It's just two days since the Czech Republic's first ever referendum, and people are already talking about the next one. Prime Minister Vladimir Spidla conceded recently that the far-reaching reforms of the European Union - to be formally presented at this week's Thessaloniki summit - would have to be approved by the Czech people in a second referendum. My colleague Rob Cameron has been leafing through the draft of the much-discussed EU Constitution and joins me in the studio now. Rob - just how momentous are these changes to the EU?
Well, Valery Giscard D'Estaing, the man in charge of the EU Convention which has drawn up the draft of the Constitution, described the document as "history in the making", although looking at it, perhaps the phrase "compromise in the making" would be more accurate. Many things will remain the same - the Commission, the Council of Ministers being the most important - but there are revolutionary new proposals as well. A new post of President of Council of Ministers would be created, to act in tandem with the existing President of the European Commission. There would also be a new EU Foreign Minister, as well as more qualified majority voting (QMV) across the EU - QMV is the weighted method of voting according to size of population.
All that sounds reasonable enough - why has there been such a hoo-ha over these planned institutional reforms?
The problem is there is a fundamental conflict within the EU that makes introducing any changes at all extremely difficult. The conflict is between those who want the EU to be more united, federal body - a United States of Europe if you like - and those anti-federalists who want the EU to remain as it is - a collection of sovereign nation states acting together in an economic and political alliance.
And I gather that's not the only problem either.
No, there are many other issues as well. The EU is a delicate balance of power between big countries & small countries; that balance will be tipped next year, when 10 mostly small countries join. Under the system of qualified majority voting, a group of small countries could effectively "gang up" on the big boys - Germany, France, Britain and so on - to force through or block EU decisions. And crucial to all of this is the existing system of countries being able to veto areas of EU decision-making, which would clearly be untenable in an EU of 25 members. The power of veto was curtailed by the Nice Treaty, but some countries are still insisting on retaining it for issues which affect national sovereignty. And the issue of the veto is so controversial a decision won't be taken until after the Thessaloniki summit.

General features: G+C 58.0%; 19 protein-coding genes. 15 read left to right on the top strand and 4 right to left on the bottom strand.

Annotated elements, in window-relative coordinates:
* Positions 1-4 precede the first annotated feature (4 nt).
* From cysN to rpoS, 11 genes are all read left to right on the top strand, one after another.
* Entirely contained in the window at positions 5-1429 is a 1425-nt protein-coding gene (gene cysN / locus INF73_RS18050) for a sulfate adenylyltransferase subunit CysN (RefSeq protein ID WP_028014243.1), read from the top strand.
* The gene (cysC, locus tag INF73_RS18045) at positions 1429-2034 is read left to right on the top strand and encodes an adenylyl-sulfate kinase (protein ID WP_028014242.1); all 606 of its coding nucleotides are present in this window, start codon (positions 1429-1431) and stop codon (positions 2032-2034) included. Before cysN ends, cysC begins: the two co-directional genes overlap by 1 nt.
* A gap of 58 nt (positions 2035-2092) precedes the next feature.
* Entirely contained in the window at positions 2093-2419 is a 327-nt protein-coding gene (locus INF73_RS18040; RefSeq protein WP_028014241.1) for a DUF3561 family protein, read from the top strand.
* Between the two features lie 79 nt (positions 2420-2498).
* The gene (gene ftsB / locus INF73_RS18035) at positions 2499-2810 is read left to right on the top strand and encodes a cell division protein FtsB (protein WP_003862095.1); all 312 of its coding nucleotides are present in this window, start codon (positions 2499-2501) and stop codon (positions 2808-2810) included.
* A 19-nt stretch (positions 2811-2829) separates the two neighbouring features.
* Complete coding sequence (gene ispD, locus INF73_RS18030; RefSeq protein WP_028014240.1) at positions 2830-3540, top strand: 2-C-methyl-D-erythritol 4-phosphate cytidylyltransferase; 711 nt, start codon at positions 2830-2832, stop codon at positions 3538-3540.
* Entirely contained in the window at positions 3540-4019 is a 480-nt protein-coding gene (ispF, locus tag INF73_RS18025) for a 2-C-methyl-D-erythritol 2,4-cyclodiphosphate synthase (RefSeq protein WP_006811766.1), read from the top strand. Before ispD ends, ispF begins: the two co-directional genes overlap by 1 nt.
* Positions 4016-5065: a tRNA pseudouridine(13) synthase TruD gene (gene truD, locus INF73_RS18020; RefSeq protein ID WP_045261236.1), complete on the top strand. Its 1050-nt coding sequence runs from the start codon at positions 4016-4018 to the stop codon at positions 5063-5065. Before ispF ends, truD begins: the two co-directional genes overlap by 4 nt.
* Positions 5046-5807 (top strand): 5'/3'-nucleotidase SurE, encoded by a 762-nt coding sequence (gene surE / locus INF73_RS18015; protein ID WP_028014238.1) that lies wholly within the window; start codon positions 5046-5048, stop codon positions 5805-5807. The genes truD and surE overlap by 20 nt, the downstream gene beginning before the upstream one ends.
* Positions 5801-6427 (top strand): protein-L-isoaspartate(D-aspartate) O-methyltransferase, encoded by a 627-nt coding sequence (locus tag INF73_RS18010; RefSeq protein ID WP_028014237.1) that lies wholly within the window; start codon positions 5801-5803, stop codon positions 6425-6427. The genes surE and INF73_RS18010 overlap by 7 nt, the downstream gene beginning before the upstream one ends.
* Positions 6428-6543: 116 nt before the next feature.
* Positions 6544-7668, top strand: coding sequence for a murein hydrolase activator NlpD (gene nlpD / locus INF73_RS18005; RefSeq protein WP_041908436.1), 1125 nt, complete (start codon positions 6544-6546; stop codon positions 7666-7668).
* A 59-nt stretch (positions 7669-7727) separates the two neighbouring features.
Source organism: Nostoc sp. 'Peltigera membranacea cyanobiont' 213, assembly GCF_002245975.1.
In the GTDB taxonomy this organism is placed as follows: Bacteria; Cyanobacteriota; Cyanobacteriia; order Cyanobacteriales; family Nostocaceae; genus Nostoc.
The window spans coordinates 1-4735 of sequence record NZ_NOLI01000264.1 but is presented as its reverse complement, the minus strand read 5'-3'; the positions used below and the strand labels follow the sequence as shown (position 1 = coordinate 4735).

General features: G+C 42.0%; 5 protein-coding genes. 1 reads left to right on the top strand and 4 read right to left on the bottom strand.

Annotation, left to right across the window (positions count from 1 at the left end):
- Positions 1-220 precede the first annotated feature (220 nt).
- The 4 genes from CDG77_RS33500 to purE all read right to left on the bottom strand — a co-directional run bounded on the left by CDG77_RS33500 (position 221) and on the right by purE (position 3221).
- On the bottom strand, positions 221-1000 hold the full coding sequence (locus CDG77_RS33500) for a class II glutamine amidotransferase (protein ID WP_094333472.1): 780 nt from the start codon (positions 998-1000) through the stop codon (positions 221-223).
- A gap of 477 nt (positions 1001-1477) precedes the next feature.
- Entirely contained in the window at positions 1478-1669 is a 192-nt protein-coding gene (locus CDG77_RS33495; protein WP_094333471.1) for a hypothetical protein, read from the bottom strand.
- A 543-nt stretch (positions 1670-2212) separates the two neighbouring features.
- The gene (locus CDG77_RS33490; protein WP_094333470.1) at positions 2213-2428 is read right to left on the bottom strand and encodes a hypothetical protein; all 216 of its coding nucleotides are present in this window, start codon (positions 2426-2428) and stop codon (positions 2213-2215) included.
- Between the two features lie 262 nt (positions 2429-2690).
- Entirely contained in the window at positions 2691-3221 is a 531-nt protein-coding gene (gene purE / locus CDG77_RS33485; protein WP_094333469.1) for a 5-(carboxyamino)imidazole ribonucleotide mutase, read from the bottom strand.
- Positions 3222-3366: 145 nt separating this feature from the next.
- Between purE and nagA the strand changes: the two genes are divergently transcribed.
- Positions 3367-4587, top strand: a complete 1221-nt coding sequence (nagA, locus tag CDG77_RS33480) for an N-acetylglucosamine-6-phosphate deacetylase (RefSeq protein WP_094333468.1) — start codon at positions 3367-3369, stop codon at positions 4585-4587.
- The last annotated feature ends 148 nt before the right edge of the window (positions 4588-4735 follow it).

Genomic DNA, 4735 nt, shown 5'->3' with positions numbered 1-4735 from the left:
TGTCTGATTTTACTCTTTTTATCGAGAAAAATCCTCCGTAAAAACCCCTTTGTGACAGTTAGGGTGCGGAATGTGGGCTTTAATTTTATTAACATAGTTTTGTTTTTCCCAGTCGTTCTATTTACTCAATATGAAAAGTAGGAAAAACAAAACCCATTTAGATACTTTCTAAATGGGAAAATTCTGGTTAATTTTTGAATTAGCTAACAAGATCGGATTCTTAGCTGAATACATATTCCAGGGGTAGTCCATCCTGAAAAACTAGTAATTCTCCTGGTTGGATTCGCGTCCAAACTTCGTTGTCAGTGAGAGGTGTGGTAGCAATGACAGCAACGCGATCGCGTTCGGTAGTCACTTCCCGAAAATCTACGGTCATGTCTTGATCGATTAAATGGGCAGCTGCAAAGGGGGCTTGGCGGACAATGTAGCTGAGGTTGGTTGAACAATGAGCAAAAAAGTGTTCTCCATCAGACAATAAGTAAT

And where does Czech Republic stand on this issue?
The present centre-left coalition is broadly in favour of a closer, more federal EU (although even the very word "federal" has been dropped from first article of Constitution because it's too contentious). However, PM Spidla has said a EU Constitution would have to be approved by the Czech people in a second referendum, which would take place after the country joins the EU in May 2004. Mr Spidla says if the Czech people don't like what's in the Constitution, the country would consider using its veto to block parts or even all of it. But having spent much of this morning reading excerpts from the draft, I'm not sure Czech people would even understand it if they were asked to vote on it in a referendum.
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